Formerly known as B’s Ballpark Museum, the collection was recognized by Smithsonian Books as one of the top 20 finest private baseball collections in the world. The Museum prides itself in one-of-a-kind treasures, including those from the original 14 classic ballparks, and is the only Museum dedicated to ballparks.
So how did Curator, Founder, and President Bruce “B” Hellerstein go from collecting baseball cards to creating a world-class museum? Well, it could be traced to a personal development course Bruce attended in his early thirties, in which he visualized his “perfect paradise.” Of course, all that came into his mind was walking into a dream ballpark! In the 1980’s he began displaying his collection in his basement and in 1999 obtained the 501(c)(3) tax exempt status. In 2010, secured its present location and new name, The National Ballpark Museum.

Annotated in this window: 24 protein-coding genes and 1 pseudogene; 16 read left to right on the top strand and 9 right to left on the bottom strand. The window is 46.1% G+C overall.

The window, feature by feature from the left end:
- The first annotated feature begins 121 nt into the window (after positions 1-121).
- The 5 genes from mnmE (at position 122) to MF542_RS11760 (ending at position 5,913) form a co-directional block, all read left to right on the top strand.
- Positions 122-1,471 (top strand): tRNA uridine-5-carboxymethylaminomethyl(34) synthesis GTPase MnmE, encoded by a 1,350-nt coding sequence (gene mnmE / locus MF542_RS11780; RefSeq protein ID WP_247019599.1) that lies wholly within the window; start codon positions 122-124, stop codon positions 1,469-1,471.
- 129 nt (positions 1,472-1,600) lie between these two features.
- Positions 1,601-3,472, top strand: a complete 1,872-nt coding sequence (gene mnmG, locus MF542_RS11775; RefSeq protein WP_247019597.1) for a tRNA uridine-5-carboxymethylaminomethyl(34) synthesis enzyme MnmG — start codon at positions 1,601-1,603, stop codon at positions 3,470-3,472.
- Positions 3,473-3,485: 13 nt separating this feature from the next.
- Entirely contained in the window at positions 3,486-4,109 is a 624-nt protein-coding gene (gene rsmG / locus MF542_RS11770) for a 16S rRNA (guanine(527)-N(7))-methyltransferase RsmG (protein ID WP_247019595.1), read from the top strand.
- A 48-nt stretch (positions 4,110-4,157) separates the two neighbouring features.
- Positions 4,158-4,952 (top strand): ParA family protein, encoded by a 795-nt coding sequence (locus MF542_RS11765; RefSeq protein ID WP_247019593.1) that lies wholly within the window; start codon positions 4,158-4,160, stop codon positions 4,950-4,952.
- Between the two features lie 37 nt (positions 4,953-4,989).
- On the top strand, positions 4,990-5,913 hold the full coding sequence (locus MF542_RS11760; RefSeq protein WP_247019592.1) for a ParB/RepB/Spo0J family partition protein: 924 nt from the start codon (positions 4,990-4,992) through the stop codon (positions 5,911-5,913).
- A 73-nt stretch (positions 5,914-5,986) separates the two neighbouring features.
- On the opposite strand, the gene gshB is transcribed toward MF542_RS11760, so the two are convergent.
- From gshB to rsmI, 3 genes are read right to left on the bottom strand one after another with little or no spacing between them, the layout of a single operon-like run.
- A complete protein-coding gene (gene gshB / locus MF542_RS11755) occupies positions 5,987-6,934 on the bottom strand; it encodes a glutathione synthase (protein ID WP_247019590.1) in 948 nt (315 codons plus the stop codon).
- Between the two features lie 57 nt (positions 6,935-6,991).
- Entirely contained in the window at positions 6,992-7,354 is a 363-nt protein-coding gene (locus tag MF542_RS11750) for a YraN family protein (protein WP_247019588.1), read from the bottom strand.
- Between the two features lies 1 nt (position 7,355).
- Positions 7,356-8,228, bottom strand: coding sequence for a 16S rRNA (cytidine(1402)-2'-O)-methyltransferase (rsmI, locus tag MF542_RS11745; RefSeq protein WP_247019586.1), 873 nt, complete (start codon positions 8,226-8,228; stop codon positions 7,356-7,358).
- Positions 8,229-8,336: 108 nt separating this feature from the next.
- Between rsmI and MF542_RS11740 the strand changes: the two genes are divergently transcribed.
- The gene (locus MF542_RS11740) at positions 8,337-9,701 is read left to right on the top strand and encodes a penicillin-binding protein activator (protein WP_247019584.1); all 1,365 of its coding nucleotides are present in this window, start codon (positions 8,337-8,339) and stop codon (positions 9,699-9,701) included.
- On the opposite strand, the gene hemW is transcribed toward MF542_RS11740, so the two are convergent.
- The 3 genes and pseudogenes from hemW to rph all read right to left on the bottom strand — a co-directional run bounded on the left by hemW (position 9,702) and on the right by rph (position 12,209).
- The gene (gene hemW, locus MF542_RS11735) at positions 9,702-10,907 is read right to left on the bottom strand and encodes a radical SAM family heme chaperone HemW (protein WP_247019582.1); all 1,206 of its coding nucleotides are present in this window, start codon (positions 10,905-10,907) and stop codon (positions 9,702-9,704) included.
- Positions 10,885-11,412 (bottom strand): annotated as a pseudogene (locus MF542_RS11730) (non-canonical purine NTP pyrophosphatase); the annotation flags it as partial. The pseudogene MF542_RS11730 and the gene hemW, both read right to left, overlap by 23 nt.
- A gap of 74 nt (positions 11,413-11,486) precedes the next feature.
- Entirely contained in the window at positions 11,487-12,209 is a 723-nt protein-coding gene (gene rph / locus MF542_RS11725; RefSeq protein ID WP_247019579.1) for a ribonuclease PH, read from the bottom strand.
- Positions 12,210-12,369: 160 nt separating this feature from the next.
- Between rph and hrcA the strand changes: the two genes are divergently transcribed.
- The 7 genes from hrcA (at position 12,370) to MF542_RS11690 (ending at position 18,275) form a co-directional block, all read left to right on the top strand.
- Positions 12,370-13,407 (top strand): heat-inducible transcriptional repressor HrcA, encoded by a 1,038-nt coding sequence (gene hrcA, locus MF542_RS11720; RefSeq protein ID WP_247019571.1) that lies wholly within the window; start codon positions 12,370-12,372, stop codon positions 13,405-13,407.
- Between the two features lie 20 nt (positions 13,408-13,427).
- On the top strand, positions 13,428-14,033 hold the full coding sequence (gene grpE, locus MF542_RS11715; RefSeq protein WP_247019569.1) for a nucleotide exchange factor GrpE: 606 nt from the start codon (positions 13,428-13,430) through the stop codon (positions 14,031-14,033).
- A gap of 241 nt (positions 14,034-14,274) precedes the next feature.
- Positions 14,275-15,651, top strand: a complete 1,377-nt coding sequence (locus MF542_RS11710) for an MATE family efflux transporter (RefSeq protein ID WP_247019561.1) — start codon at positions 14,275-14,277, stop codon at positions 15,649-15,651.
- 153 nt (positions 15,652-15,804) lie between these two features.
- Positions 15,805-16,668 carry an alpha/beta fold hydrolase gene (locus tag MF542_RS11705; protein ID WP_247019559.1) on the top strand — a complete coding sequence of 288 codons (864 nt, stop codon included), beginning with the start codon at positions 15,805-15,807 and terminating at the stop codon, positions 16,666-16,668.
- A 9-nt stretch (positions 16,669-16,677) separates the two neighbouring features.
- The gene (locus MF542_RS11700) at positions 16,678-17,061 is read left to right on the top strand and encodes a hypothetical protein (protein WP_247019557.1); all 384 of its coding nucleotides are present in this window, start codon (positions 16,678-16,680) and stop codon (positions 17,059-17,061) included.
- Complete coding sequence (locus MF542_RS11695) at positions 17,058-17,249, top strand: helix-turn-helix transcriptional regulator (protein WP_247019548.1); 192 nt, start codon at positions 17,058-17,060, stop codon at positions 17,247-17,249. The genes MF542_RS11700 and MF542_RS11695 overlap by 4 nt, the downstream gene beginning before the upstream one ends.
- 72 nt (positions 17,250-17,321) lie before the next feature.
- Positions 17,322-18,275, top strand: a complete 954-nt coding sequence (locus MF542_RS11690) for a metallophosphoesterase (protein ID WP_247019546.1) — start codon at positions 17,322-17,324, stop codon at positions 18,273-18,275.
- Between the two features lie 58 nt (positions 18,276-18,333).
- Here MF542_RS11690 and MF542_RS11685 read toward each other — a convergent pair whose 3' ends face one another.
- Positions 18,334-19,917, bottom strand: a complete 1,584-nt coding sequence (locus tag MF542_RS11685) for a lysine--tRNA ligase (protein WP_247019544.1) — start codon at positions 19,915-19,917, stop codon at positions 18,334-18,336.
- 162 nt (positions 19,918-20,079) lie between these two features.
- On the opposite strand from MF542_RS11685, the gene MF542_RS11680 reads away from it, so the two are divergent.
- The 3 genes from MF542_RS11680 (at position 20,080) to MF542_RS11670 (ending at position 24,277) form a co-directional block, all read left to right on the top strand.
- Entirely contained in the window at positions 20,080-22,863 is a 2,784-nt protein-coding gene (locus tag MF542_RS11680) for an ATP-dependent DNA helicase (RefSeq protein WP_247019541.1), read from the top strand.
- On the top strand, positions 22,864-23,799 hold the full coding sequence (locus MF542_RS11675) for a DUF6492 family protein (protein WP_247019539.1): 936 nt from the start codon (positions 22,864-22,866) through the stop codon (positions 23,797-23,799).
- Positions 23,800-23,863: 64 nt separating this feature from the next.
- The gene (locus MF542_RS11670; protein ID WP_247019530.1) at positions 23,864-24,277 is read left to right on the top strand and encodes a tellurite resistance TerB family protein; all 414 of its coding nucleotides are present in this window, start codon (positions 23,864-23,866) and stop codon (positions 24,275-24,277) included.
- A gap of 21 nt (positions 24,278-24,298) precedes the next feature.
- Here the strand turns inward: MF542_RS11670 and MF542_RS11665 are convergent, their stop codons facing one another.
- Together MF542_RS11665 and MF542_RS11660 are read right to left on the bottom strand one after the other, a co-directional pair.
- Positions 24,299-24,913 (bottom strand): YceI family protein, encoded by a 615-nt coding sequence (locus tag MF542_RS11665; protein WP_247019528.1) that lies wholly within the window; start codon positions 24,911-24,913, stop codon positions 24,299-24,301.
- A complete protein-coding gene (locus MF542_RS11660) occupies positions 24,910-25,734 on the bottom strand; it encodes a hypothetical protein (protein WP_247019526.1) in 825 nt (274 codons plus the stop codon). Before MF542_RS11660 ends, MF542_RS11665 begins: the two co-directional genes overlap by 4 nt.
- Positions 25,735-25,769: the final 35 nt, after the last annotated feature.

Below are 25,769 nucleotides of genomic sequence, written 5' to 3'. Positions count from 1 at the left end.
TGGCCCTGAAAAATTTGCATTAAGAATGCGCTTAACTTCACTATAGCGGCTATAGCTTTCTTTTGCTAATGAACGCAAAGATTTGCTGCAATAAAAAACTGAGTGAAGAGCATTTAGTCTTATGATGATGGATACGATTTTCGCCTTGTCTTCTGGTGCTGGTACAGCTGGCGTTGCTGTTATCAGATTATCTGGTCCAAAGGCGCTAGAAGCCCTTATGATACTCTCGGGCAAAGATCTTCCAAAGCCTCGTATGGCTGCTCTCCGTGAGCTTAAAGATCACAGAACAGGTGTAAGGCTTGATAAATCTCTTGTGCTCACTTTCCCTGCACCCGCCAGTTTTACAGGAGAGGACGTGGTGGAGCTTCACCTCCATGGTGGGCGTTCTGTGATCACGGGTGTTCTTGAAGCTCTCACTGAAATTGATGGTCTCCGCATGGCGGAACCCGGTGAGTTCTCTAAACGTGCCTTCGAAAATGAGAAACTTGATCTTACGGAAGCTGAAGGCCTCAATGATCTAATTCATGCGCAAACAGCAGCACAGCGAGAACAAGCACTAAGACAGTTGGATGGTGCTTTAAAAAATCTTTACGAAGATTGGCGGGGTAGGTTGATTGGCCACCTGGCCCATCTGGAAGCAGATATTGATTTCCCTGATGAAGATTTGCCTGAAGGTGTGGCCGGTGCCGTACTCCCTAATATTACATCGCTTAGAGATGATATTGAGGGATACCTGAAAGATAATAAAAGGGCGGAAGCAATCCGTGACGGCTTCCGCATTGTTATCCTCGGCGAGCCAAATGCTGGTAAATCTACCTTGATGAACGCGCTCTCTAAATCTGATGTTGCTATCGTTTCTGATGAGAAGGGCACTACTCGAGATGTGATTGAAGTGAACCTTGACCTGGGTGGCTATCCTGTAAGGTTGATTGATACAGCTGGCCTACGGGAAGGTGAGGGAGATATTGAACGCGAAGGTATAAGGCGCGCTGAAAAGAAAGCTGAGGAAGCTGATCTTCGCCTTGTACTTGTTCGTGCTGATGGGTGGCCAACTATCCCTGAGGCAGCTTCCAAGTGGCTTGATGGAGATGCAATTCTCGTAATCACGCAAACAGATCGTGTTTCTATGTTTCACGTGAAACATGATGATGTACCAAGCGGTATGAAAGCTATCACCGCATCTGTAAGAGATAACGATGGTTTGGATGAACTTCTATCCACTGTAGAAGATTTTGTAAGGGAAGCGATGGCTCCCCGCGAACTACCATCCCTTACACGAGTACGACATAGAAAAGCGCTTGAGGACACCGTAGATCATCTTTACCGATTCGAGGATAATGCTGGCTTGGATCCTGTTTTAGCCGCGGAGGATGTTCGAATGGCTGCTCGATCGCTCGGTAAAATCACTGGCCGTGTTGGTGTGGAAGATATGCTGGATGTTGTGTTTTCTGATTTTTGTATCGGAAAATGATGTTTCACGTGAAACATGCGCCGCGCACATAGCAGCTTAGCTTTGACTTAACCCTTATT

When you visit the Museum, feel free to spend as long as you want walking through and enjoying the exhibits. Our passionate volunteers are here to give you personal tours and talk baseball or you can enjoy your experience without a guide. You are welcome to take photos of anything in the museum, including our section of the Green Monster from Fenway Park and section of the scoreboard from Wrigley Field!
Rosin bag from last game at Crosley Field
A lightbulb from the first night game played at Ebbets Field, in 1938
Turnstile from Philadelphia’s Shibe Park (the first classic ballpark), dated 1909
The arched window and cornerstone from Forbes Field, home of the Pittsburgh Pirates